I mean‚ I can sort of see the corporate fascist’s end game, but it’s usually just greedily gaining as much as they can before they die, fuck everybody else. In fact that seems to be the root motivation for most libertarianism or republicanism to begin with, personal greed. It seems idiotically obvious that most of the US/Russia/Middle East politics and war is just about making money on oil or natural gas. It’s hard to believe that anybody thinks that is a good thing. So why don’t we fix it? I guess we love our oil, need to drive them cars. Because deep down when you try to back it up with religion or creed, the entire rationale falls apart.
The search for meaning in making music must be even worse for some people.
If you have time, read this article from Feb 2016 by RFK Jr. And this article on why some points he made might be wrong (although it doesn’t really matter in the larger scheme of things, RFK Jr still mostly right.) Why is it that I, a musician, would want to know about oil politics? Is it just because I live in the same physical world as this and would prefer to survive, right there at the bottom of the needs-pyramid? Have you read “This Changes Everything”, Naomi Klein’s book on the extraction-based corporate world and its impact on our globe, our species, our lives? Are we in fact doomed now by these idiots who seem to be attempting to die with the most toys, all the while making it more and more uncomfortable and dangerous for the rest of us? How is this good for anybody…unless human people are simply in the way of the planet doing something else. Maybe we will realize our entirely superfluous nature and go extinct leaving the way wide open for a race of intelligent dragonflies hundreds of millions of years down the road. Or not. Maybe just rocks and water.
Meanwhile, we destroy our garden and turn it into an empty yard, as I sing in “Cat & Mouse”. If that’s not what you wanted, then—what? Oh did you want something else? Because there are old rich white guys out there who seem to not give a shit so long as they can get some more dollars. Let’s make sure that Europe’s heating gas is being sold by x. Or y. But we need to make sure those sources stay in our wheelhouse, and somebody is gassing civilians, let’s break something with missiles (so that the missile maker makes us some money, at least) and the next day some distraught person sees no other alternative but to kill innocent people with a truck or something. Because all of this is totally necessary, right?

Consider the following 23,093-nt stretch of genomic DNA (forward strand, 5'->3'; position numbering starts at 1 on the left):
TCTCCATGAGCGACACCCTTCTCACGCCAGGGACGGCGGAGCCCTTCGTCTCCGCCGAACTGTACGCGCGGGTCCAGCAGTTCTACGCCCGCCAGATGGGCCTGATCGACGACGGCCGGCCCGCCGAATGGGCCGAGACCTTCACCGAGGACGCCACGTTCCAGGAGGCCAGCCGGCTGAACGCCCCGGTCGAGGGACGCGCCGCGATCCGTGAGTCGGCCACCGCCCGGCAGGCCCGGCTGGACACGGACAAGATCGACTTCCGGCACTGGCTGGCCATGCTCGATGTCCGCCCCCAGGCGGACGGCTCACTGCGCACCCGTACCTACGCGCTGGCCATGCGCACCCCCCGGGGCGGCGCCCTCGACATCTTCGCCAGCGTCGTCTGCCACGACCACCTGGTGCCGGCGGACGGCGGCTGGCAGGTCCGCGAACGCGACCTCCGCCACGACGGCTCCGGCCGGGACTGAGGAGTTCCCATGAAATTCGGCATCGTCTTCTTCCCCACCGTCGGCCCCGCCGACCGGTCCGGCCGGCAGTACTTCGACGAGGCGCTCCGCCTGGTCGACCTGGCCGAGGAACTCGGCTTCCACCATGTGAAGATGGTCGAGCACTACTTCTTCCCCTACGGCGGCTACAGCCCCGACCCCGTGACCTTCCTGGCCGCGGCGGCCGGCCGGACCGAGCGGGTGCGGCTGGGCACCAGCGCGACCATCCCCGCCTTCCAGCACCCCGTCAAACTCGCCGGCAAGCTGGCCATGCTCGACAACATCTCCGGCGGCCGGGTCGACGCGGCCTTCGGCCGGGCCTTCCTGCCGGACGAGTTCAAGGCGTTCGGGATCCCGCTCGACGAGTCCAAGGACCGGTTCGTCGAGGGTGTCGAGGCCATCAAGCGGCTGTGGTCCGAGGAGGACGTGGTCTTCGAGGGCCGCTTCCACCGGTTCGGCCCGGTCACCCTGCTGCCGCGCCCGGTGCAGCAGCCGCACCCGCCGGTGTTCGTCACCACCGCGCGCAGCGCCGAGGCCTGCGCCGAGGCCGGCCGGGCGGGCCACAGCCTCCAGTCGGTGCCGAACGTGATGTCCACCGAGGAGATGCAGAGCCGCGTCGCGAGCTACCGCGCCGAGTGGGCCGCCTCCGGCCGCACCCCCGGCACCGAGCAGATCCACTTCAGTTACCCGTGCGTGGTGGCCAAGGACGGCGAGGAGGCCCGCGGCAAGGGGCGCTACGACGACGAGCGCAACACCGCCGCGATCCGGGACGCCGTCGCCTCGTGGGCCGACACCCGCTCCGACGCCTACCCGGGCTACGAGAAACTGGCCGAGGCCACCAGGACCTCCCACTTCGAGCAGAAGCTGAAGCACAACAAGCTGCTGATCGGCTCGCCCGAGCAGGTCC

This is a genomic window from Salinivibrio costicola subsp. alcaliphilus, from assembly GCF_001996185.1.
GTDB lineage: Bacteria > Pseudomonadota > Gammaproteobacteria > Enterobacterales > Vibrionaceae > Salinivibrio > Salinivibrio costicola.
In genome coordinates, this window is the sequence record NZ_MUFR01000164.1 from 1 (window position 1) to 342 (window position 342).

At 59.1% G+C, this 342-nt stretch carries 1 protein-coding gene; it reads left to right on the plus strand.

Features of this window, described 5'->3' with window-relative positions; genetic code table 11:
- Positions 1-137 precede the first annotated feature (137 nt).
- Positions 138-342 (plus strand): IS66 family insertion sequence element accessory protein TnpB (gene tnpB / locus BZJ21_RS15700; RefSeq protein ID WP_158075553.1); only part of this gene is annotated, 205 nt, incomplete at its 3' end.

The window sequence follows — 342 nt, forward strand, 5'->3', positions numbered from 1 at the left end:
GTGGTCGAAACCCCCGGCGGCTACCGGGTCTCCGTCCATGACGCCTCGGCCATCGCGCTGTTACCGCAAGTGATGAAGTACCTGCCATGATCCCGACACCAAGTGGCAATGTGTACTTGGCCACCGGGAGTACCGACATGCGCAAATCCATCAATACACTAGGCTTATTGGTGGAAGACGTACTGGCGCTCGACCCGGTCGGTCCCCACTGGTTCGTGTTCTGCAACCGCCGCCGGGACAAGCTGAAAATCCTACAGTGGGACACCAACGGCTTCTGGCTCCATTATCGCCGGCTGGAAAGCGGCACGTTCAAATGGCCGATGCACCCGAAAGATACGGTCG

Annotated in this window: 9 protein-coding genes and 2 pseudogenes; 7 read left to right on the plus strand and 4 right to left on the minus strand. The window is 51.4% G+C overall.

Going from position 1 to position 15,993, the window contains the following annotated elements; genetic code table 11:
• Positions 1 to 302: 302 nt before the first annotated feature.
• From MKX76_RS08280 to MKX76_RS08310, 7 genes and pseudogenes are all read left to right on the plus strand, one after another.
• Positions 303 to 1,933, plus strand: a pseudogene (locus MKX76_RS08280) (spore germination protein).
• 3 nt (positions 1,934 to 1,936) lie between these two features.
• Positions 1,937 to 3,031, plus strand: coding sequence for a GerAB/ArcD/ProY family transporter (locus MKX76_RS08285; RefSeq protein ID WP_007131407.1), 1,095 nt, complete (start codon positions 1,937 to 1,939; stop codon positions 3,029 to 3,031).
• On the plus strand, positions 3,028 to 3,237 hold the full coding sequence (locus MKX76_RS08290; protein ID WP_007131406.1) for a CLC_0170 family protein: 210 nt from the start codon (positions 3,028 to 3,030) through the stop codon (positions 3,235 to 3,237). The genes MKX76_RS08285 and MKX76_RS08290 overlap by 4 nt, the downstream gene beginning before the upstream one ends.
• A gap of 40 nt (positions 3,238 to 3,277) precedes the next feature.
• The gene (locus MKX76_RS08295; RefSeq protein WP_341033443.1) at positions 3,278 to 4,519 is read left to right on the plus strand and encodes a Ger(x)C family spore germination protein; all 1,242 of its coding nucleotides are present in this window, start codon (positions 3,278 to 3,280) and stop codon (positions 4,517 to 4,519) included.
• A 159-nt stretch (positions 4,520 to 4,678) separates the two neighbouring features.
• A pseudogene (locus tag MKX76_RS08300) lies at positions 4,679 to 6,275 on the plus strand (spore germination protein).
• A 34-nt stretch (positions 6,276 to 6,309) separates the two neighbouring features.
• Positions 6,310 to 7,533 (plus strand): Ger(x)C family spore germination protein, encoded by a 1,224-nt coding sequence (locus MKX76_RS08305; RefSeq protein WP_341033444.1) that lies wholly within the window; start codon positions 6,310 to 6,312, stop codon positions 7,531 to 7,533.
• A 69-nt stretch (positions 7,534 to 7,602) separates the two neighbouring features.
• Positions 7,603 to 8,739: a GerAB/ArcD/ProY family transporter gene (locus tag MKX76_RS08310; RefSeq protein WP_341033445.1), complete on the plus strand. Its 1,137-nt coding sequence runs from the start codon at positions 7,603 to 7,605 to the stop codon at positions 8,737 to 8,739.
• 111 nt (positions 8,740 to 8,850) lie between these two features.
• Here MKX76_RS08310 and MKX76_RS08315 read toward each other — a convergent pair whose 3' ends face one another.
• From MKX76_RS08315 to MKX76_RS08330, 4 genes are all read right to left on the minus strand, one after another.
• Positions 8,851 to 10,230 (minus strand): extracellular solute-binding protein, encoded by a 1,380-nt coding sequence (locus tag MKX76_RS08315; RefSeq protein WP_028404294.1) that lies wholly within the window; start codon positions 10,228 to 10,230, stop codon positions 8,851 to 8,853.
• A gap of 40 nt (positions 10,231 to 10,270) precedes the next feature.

People are dead. How is that good? Stockholm responded by having a “Love manifestation” where thousands of people gathered this weekend to proclaim that love was more powerful than hate. Which is great. And they believe it, which is also great. Though, cynically, I could say that they can afford to. Most of the needs of a person are indeed taken care of here. That’s good! That’s why people wanted to make a society like this in the first place. The only thing that fucks it up is when people think they should be making more money and they try to privatize something like medical treatment or the post office (both of which have been severely screwed up by several years of “moderate” government—why would you ever want things that serve the citizenry to be obligated to be profitable? That makes no sense at all, the “customer,” i.e., citizen, is then devalued in order to raise the bottom line. That defeats the purpose of having a health service, or a postal service, or whatever, to begin with.)
Like I said, I’m not here to talk about news analysis, am I? I’m here to talk about music. Yet music is overflow, superfluity, from simply being alive. Just like being alive at all is just a slight overflow of chemicals and electricity in the physical world. It doesn’t really matter. The entire physical universe would exist just fine without either. So if you’re going to overflow, my humble opinion is that it’s gonna be better to do so with something beneficial to the people around you rather than detrimental. I’m just hoping that music is indeed still beneficial. I worry about that due to the fact that it seems like fewer people care at all about music, many can’t even be bothered these days. Many of my friends seem to listen to podcasts nowadays instead of spending those precious minutes listening to music. (It’s as if they really just would rather watch TV, but their eyes are involved in something else. How can that be good?)
…nevertheless, she persisted, as we say to ourselves these days.
Can music even say anything to people? My friend Steed Cowart, a composer whom I met when he was the only grad student in the music department at UCSC back in the early 1980s, just posted a quote from Stravinsky on FB: “For I consider that music is, by its very nature, essentially powerless to express anything at all, whether a feeling, an attitude of mind, a psychological mood, a phenomenon of nature, etc. Expression has never been an inherent property of music. That is by no means the purpose of its existence. If, as is nearly always the case, music appears to express something, this is only an illusion and not a reality. It is simply an additional attribute which, by tacit and inveterate agreement, we have lent it, thrust upon it, as a label, a convention – in short, an aspect which, unconsciously or by force of habit, we have come to confuse with its essential being.” From ‘Igor Stravinsky (1936). An Autobiography, p. 53-54.’ I think what he’s actually saying is “beauty is in the eye of the beholder” in so many words. Music may or may not be a language, either way it has no inherent semantics, there is no signified in a note. Nothing specific is conveyed by some arrangement of sounds. And as John Cage composed to prove, and as Pauline Oliveros lived, sound becomes music in the listening.